On April 17, medical librarians & others will participate in a Wikipedia edit-a-thon to make it easier to get credible, evidence-based information on rare diseases.
“Wikipedia is one of the most popular websites in the worldwide. People visit to find health information,” said Amanda J. Wilson, head of NLM’s National Network Coordinating Office. Wilson’s office leads NLM’s National Network of Libraries of Medicine, a network of health science libraries & information centers across the nation.
Why rare diseases?
“We wanted to help where the need was greatest,” said Franda Liu, project scientist at NNLM who is leading a group of regional staff organizing & promoting the event.
Volunteer Wikipedia editor James Heilman, MD, explained, “Often people struggle to find information on rare diseases. This will help many people with these conditions.”
Wikipedia pages on well-known health conditions tend to have the most reliable information. “If you’re looking at malaria, HIV/AIDS, or autism, for example, those are well-developed pages,” said Heilman. “Rare diseases are among the medical pages that need the most attention, & even though these diseases are rare, we still have substantial traffic going to these conditions.”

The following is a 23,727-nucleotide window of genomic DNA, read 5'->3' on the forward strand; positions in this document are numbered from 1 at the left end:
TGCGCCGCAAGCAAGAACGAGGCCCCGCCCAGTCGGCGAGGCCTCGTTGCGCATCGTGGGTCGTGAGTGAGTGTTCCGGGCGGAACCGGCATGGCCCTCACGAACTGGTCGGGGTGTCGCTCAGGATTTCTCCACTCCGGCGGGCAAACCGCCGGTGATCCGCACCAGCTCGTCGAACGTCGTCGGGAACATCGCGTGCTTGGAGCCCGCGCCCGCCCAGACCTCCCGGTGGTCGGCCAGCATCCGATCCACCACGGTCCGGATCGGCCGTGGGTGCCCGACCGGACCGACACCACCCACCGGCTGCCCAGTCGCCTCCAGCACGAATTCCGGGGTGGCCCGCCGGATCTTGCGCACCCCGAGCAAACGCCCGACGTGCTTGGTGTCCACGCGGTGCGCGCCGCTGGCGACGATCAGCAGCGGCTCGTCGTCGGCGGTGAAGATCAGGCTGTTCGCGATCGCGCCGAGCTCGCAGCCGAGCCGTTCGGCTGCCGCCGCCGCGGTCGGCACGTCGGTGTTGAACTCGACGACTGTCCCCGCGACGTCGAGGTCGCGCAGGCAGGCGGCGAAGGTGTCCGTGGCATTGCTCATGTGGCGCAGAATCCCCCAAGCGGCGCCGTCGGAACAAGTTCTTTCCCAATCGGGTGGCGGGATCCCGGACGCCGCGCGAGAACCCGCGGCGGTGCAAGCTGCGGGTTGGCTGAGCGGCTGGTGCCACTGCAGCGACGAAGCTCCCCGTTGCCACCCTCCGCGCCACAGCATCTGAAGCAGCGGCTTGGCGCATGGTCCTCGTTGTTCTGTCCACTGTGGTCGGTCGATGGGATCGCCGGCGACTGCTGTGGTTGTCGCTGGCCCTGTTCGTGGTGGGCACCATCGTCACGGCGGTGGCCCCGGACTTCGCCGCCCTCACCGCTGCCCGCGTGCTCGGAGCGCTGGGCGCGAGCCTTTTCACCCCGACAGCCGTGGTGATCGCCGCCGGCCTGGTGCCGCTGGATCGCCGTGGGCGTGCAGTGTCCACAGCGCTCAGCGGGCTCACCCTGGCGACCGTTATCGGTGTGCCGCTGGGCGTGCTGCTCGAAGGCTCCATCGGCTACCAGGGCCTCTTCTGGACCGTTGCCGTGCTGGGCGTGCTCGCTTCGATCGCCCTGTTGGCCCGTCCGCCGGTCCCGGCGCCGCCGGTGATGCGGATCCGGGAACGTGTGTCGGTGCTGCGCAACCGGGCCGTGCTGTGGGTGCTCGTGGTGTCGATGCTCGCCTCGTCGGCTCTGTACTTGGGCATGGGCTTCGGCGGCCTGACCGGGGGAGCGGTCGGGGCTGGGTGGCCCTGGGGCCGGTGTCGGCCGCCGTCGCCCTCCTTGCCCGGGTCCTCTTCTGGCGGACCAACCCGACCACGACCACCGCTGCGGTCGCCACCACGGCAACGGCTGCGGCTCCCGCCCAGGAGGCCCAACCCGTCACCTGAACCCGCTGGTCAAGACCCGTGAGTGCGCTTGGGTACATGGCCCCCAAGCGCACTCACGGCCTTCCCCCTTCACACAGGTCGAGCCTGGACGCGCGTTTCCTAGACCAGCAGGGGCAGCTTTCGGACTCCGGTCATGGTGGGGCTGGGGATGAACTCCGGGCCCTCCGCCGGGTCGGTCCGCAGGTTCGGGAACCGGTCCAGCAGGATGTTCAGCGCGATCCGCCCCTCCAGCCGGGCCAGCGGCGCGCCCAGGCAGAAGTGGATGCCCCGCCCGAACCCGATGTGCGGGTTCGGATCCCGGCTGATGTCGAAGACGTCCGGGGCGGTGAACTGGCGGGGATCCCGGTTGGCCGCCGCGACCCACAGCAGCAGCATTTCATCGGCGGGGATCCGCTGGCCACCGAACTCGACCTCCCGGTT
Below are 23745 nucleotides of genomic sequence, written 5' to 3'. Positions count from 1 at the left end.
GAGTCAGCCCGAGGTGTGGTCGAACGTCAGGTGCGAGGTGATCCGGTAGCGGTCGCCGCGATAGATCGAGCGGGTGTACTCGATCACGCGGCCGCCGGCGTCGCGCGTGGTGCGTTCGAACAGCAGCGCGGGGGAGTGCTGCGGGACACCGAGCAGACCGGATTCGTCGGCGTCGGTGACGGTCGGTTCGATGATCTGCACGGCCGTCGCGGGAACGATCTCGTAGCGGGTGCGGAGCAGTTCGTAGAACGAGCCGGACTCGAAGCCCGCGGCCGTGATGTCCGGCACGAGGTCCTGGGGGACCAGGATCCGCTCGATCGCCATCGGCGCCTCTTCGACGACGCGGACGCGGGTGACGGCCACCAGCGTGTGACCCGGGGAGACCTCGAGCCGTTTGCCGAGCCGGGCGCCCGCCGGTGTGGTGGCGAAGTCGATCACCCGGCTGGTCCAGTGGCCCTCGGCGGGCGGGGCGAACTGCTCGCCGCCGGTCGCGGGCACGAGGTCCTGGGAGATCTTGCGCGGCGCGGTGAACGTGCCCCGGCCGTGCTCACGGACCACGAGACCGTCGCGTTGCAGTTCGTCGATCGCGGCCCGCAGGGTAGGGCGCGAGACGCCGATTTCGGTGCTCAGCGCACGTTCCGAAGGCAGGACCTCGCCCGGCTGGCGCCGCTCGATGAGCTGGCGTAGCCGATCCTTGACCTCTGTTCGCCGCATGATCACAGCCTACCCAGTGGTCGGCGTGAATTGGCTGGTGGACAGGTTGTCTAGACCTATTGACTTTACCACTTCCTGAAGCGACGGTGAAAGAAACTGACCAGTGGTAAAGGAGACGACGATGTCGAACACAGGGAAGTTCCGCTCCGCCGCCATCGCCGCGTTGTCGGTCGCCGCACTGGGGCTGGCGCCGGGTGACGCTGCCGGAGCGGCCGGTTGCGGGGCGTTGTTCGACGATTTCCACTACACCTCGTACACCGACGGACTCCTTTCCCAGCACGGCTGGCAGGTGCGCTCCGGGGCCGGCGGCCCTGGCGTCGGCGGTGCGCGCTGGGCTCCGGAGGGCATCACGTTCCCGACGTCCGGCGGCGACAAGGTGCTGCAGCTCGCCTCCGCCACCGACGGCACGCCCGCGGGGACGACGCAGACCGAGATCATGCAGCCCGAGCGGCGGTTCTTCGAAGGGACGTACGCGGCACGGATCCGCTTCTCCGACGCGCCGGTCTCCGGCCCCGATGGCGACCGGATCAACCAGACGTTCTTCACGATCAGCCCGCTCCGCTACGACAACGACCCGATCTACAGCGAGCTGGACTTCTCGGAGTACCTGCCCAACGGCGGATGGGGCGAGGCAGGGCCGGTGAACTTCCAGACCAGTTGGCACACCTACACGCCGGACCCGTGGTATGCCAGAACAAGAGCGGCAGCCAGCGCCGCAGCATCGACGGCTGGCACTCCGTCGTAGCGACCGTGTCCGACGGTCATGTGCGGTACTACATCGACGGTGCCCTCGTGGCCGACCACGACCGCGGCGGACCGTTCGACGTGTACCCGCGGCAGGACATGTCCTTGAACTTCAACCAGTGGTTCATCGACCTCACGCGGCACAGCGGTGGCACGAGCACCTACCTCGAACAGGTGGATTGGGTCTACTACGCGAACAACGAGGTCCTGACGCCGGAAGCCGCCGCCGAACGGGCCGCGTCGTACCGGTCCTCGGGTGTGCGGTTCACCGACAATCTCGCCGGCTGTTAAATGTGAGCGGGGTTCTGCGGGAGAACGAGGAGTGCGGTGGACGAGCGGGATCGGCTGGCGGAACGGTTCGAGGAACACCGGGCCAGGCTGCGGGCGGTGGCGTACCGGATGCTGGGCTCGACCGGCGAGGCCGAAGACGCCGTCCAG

In the United States, a rare disease is one that affects fewer than 200,000 people. There are nearly 7,000 rare diseases. More than 25 million Americans have one.
NLM has resources to help.
“We’ll cite trusted information from NLM tools like Genetics Home Reference & MedlinePlus, & GARD, NIH’s Genetic & Rare Diseases Information Center,”…

NLM Community Mapping—Creating & Supporting Citizen Scientists, Communities